Which brings me to God. The Holy Father. Who is an African-American woman. Who calls herself Papa. And Elouisa.

I mean. ELOUISA? Really? You get a note in your mailbox after you’ve just announced to nobody that you’re giving up on your faith, and the note is signed from “Papa”, and your own father is dead, and you come to the conclusion that the note must be from God, and not from some weirdo who wanders around putting notes in people’s mailboxes? And God – I mean ELOUISA – *puts a note in your post-box*?? I guess things have really gone south since the whole burning bush thing. Modern-day equivalent would probably be a slightly charred and smoking potted plant, which just doesn’t have the same panache.

And let me go back here, a moment. I’m not saying it’s ridiculous to picture God as a black woman. I’m saying that by making it such a big deal in the novel, and by making the main character have to work so hard to get his own mind around the idea, you’re basically saying: “Look! Readers! God can be anything! EVEN a  black woman!” And “Even ASIANS can be included in theology! Even though many of them are godless communists!” And “Not ALL Middle Eastern men are terrorists who want to destroy western culture and eat your babies! Some of them are Jesus!”

One of the tenets you’ll hear as a writer is “show, don’t tell”. It’s really not a difficult concept to grasp. Except for William Young (the author of the book).

Apparently, he wrote the book as a Christmas gift for his children. And then, as is the way with things like this, some of his friends made the mistake of telling him that the book was *really good* and that he should get it published. And it’s books like this that sometimes make me disparage the relative ease with which people can now publish their own work. Don’t get me wrong, self publishing has been around since the 1600s. William Blake, for God’s sake (or should I say for “Elouisa’s Sake”), was a self-publisher. I don’t even know, to be fair, whether William Young tried to shop The Shack to traditional publishers, but if he did, it would have been rejected by most. Why? Because it’s trite, it’s not well written, it’s pedantic, the narrative is plodding, unnatural, and forced, the dialogue is stilted and ridiculous, the premise is tenuous, and even the editing is shaky. There are self-publishers out there who are extremely professional, who wouldn’t want anything out under their name that isn’t perfect. William P. Young is not one of those sorts of self-publishers.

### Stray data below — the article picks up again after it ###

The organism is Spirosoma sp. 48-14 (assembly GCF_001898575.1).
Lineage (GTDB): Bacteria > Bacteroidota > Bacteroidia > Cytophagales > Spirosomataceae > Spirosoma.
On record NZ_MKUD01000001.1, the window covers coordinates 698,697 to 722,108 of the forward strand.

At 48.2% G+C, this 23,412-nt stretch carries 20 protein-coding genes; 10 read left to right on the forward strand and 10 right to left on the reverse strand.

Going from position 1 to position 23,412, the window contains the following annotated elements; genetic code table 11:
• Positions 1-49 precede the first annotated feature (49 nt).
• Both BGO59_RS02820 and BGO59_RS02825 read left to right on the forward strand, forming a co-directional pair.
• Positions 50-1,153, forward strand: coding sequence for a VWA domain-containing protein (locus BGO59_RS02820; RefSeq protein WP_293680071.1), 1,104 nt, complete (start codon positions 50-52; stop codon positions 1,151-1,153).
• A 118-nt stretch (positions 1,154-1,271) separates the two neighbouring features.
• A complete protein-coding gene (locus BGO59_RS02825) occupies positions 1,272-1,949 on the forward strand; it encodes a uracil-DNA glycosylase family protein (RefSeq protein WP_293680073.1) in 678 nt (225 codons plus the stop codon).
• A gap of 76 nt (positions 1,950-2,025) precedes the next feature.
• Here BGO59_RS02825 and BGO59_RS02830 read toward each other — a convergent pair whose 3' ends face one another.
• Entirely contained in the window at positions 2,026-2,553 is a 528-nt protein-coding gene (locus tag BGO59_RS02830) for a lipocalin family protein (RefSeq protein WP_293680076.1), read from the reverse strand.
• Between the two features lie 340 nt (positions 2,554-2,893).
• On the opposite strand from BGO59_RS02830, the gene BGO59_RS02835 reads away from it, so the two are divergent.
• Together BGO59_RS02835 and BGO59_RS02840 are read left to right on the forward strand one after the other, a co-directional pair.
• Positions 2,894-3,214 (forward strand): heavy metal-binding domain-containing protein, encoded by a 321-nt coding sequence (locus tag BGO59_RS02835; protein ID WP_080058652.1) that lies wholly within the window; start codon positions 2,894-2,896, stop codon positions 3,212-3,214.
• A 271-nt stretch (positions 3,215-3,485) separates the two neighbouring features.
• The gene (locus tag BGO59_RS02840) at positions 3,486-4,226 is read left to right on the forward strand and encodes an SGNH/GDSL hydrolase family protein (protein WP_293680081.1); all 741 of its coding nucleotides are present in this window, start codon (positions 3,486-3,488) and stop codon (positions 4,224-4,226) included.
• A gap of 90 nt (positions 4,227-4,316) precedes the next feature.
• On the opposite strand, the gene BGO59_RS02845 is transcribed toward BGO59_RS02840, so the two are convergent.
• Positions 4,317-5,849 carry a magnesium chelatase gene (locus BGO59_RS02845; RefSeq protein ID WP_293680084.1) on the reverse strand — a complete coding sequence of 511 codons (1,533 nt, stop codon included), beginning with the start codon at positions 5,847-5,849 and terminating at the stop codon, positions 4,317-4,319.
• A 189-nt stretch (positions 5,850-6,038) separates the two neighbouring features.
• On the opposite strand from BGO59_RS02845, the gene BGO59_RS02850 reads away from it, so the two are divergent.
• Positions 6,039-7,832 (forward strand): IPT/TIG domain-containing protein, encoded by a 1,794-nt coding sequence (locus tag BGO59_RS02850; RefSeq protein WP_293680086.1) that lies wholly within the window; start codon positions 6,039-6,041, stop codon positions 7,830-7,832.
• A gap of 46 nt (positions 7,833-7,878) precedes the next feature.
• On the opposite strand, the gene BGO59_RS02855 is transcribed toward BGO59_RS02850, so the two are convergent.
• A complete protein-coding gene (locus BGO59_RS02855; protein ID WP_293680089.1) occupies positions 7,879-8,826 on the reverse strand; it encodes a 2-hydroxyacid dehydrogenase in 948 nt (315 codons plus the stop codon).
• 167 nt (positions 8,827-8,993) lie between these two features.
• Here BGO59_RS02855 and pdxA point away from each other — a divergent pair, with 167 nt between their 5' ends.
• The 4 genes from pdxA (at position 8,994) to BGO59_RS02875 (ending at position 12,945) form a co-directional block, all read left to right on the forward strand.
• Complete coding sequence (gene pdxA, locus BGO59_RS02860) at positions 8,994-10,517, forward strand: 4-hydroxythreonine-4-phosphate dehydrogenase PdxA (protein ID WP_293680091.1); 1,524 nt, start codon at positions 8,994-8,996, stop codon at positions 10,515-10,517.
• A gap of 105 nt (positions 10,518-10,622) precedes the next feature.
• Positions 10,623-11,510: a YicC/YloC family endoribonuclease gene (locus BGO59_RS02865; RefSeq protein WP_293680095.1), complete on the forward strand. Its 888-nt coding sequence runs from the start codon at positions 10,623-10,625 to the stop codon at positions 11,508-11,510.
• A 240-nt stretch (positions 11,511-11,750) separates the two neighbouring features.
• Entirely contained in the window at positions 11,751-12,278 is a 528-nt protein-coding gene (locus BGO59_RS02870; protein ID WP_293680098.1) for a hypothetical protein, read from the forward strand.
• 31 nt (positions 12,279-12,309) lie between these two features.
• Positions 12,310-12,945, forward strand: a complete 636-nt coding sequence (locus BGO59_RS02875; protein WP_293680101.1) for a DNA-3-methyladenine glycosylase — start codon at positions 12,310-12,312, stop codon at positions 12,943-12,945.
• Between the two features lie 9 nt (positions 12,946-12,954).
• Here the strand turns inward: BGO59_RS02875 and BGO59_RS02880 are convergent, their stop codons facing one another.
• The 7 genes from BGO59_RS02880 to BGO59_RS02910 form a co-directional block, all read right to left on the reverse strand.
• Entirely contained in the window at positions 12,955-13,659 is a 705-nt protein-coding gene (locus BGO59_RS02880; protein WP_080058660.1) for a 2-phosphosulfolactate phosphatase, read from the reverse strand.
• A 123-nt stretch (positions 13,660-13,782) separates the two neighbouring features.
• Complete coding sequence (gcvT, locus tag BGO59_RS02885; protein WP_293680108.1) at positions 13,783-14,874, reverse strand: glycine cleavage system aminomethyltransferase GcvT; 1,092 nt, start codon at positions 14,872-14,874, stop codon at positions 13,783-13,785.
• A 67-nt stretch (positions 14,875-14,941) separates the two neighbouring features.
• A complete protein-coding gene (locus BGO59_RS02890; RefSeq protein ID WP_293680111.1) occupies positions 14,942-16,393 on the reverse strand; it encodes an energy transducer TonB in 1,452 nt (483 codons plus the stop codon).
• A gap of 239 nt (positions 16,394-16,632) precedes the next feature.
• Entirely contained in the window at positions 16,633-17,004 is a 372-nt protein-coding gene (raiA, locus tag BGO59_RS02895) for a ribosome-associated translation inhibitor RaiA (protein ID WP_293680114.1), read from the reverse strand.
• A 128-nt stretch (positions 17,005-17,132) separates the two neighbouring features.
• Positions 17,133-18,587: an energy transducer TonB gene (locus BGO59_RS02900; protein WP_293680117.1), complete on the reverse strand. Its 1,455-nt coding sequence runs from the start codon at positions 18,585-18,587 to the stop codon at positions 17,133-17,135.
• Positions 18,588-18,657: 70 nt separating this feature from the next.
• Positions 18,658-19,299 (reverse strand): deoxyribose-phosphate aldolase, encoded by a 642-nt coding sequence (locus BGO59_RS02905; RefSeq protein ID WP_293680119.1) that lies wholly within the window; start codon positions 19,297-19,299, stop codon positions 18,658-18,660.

So aside from the story itself, the actual writing, the production quality, and the narrative, what’s left to criticise?